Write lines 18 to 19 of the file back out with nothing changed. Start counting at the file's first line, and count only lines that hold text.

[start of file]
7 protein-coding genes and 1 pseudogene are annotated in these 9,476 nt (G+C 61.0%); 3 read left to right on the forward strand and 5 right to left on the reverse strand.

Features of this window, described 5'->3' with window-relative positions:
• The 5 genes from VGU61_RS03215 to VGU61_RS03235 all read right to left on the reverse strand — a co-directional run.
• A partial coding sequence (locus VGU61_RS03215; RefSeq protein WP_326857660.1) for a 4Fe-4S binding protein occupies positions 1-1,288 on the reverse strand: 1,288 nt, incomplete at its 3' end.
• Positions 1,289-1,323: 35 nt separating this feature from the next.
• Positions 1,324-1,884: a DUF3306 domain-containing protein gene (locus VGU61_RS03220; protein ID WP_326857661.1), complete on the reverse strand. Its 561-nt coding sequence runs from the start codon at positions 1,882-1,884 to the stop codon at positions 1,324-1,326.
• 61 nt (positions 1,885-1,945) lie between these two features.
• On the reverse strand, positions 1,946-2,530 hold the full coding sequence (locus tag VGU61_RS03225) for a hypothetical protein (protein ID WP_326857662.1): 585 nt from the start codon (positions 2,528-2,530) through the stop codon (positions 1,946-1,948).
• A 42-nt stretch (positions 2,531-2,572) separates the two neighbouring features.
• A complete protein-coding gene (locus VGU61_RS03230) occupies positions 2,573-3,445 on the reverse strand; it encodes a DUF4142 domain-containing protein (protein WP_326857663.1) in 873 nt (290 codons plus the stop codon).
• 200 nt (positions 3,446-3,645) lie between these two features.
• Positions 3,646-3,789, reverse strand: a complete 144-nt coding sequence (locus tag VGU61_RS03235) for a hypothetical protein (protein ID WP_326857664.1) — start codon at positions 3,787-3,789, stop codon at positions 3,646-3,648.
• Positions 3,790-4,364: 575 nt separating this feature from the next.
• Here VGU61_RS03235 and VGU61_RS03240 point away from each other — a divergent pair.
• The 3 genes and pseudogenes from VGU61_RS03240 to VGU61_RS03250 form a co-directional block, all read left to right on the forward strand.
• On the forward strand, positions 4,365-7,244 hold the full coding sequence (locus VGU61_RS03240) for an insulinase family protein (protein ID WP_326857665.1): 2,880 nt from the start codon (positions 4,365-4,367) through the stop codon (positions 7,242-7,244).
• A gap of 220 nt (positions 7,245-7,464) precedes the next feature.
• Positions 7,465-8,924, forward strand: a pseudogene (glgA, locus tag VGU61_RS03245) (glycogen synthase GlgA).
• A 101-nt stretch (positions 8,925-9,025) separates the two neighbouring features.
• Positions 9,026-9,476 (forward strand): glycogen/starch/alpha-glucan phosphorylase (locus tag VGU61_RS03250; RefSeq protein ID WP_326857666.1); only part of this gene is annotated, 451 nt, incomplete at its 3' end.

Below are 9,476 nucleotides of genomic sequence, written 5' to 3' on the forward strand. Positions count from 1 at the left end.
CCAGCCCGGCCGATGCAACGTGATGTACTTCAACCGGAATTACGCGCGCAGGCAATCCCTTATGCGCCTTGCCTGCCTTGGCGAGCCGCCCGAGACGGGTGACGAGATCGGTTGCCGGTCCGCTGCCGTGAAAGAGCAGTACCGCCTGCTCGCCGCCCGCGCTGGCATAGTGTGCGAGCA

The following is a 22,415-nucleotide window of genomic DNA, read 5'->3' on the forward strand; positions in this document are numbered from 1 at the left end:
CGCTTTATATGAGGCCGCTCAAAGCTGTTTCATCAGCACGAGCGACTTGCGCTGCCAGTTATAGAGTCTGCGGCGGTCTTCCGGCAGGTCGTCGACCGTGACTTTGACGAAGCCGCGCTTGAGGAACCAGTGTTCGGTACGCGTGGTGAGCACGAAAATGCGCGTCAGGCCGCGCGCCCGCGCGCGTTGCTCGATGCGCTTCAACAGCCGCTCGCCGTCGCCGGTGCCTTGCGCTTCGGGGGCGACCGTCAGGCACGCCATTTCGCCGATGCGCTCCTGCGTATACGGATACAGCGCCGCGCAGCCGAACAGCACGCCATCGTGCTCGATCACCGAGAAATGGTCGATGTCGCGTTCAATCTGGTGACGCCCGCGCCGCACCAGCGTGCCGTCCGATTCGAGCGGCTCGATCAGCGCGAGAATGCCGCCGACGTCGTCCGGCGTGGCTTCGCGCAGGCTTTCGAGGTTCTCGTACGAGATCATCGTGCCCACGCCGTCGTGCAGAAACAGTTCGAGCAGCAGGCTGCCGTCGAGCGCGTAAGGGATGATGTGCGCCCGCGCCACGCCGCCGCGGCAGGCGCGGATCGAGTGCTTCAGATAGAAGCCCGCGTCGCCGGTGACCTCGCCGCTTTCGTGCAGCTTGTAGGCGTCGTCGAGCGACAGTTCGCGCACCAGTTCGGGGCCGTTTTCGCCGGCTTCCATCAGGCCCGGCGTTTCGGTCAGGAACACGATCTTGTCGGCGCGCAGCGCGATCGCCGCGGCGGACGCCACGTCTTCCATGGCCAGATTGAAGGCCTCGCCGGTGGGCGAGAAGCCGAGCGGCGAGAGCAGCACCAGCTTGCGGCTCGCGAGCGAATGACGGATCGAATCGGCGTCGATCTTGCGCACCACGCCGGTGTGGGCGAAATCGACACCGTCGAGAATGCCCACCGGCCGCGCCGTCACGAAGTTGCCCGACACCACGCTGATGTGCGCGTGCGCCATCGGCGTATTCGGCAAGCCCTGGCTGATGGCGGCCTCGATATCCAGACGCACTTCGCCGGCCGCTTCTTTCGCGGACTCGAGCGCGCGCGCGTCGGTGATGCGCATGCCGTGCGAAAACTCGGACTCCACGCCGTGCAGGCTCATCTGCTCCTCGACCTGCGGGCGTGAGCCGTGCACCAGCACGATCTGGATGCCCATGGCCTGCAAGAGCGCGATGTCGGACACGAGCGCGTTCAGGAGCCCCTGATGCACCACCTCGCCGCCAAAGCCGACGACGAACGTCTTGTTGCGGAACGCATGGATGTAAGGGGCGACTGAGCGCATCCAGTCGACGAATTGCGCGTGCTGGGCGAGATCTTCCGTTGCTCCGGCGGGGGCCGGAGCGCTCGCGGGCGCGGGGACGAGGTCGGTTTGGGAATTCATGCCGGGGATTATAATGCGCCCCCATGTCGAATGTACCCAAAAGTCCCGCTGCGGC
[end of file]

• Positions 7,465-8,924, forward strand: a pseudogene (glgA, locus tag VGU61_RS03245) (glycogen synthase GlgA).
• A 101-nt stretch (positions 8,925-9,025) separates the two neighbouring features.